This is one of those books that is hard for me to classify as either sci-fi or fantasy.
It's deliciously subtle and simple and complex, all at the same time. Kit is a bridge builder who has come to build a bridge across the mist. This mist "river" slices the empire nearly in half. The only way to cross the mist is by ferry, which is more than a little treacherous. The mist is dangerous and mysterious. Its properties are neither thoroughly explained, nor really Known. There are dangerous creatures that live in the mist and it seems to be largely unpredictable.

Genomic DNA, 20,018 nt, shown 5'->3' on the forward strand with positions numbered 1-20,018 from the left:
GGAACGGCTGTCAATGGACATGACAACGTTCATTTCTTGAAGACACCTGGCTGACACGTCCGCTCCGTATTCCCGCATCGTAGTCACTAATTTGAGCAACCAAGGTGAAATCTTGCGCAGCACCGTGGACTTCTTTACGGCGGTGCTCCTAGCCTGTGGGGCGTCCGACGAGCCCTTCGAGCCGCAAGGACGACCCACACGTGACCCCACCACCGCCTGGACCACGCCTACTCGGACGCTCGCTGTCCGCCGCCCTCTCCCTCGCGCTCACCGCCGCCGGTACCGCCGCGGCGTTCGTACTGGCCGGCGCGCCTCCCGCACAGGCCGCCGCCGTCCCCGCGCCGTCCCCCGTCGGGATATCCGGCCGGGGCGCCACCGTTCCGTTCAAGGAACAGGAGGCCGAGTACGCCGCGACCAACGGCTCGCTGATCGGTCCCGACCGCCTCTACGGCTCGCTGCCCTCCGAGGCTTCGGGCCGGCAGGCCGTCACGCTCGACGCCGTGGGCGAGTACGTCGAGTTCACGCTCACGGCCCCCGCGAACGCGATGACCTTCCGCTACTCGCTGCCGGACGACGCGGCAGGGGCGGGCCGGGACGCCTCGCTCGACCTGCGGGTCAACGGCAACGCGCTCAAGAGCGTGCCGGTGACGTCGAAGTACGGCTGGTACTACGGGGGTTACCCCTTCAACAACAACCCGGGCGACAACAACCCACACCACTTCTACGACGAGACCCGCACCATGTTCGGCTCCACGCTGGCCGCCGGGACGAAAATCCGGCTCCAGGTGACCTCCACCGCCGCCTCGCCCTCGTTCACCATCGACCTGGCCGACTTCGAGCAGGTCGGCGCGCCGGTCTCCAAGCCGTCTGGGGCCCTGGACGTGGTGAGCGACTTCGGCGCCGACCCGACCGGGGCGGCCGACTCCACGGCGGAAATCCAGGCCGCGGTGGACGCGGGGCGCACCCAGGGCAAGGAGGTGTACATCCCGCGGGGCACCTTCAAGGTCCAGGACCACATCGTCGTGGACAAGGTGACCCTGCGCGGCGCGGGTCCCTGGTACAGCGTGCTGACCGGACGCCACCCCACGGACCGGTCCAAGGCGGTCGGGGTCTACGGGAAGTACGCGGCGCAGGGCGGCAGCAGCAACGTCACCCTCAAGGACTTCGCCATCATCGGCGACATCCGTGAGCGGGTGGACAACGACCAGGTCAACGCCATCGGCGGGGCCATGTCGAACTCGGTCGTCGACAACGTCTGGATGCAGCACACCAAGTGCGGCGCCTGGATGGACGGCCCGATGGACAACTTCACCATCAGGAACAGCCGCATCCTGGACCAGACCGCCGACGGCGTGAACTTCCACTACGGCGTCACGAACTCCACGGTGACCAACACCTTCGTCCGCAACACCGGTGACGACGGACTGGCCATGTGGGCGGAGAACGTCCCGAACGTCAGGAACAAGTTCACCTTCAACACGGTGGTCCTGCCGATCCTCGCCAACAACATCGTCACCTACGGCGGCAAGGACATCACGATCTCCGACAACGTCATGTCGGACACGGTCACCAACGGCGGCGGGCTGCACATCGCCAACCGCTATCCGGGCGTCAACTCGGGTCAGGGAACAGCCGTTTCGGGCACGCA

This story isn't about the mist, though, although it is almost its own character. The story is about Kit and not just his building of the bridge, but his life, his character and his relationship with the townsfolk and other workers, especially the ferry-woman Rasali, whose livelihood (and love) his bridge will destroy. I love the townsfolk, the characters, their feelings and acceptance of life. I love the environment and the weirdness and zen of it all.
This work is complicated and deep, gentle and sophisticated. I've only read a couple of Johnson's other works and she's just a consistently phenomenal writer. This doesn't have the emotional sucker punch of last year's Ponies, but it's just as strong and beautifully done.